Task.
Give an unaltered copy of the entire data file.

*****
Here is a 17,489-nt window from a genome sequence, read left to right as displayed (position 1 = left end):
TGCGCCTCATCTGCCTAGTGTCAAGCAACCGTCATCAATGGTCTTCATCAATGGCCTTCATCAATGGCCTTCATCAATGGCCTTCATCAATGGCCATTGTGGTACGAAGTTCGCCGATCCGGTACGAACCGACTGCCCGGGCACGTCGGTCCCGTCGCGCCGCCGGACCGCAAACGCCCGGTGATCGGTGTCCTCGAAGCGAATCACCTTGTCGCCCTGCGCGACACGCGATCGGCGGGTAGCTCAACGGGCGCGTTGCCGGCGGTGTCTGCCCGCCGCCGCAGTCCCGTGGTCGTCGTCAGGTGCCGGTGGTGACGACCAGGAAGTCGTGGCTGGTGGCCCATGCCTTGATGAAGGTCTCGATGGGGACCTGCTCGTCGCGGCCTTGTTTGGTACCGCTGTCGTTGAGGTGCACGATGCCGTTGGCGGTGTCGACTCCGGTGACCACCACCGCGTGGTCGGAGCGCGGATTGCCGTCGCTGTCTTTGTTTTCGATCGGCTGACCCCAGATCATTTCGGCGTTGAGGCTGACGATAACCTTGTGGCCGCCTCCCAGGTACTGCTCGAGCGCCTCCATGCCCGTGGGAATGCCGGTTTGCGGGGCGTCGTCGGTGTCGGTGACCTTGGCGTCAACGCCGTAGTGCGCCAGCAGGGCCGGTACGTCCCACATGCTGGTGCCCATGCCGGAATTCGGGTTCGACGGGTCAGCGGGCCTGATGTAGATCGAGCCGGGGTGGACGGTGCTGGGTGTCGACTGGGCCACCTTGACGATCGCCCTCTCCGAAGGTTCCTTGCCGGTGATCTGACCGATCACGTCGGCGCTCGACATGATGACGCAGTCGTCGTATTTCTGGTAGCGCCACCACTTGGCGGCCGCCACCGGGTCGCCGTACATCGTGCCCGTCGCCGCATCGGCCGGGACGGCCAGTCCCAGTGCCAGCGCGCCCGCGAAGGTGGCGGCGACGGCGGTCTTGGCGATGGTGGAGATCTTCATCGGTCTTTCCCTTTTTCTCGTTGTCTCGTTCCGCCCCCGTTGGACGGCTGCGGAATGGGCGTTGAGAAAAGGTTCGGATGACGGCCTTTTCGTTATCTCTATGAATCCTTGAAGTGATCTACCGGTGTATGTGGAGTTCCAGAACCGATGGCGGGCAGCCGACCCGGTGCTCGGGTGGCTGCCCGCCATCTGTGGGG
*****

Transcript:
Here is a 17,489-nt window from a genome sequence, read left to right as displayed (position 1 = left end):
TGCGCCTCATCTGCCTAGTGTCAAGCAACCGTCATCAATGGTCTTCATCAATGGCCTTCATCAATGGCCTTCATCAATGGCCTTCATCAATGGCCATTGTGGTACGAAGTTCGCCGATCCGGTACGAACCGACTGCCCGGGCACGTCGGTCCCGTCGCGCCGCCGGACCGCAAACGCCCGGTGATCGGTGTCCTCGAAGCGAATCACCTTGTCGCCCTGCGCGACACGCGATCGGCGGGTAGCTCAACGGGCGCGTTGCCGGCGGTGTCTGCCCGCCGCCGCAGTCCCGTGGTCGTCGTCAGGTGCCGGTGGTGACGACCAGGAAGTCGTGGCTGGTGGCCCATGCCTTGATGAAGGTCTCGATGGGGACCTGCTCGTCGCGGCCTTGTTTGGTACCGCTGTCGTTGAGGTGCACGATGCCGTTGGCGGTGTCGACTCCGGTGACCACCACCGCGTGGTCGGAGCGCGGATTGCCGTCGCTGTCTTTGTTTTCGATCGGCTGACCCCAGATCATTTCGGCGTTGAGGCTGACGATAACCTTGTGGCCGCCTCCCAGGTACTGCTCGAGCGCCTCCATGCCCGTGGGAATGCCGGTTTGCGGGGCGTCGTCGGTGTCGGTGACCTTGGCGTCAACGCCGTAGTGCGCCAGCAGGGCCGGTACGTCCCACATGCTGGTGCCCATGCCGGAATTCGGGTTCGACGGGTCAGCGGGCCTGATGTAGATCGAGCCGGGGTGGACGGTGCTGGGTGTCGACTGGGCCACCTTGACGATCGCCCTCTCCGAAGGTTCCTTGCCGGTGATCTGACCGATCACGTCGGCGCTCGACATGATGACGCAGTCGTCGTATTTCTGGTAGCGCCACCACTTGGCGGCCGCCACCGGGTCGCCGTACATCGTGCCCGTCGCCGCATCGGCCGGGACGGCCAGTCCCAGTGCCAGCGCGCCCGCGAAGGTGGCGGCGACGGCGGTCTTGGCGATGGTGGAGATCTTCATCGGTCTTTCCCTTTTTCTCGTTGTCTCGTTCCGCCCCCGTTGGACGGCTGCGGAATGGGCGTTGAGAAAAGGTTCGGATGACGGCCTTTTCGTTATCTCTATGAATCCTTGAAGTGATCTACCGGTGTATGTGGAGTTCCAGAACCGATGGCGGGCAGCCGACCCGGTGCTCGGGTGGCTGCCCGCCATCTGTGGGG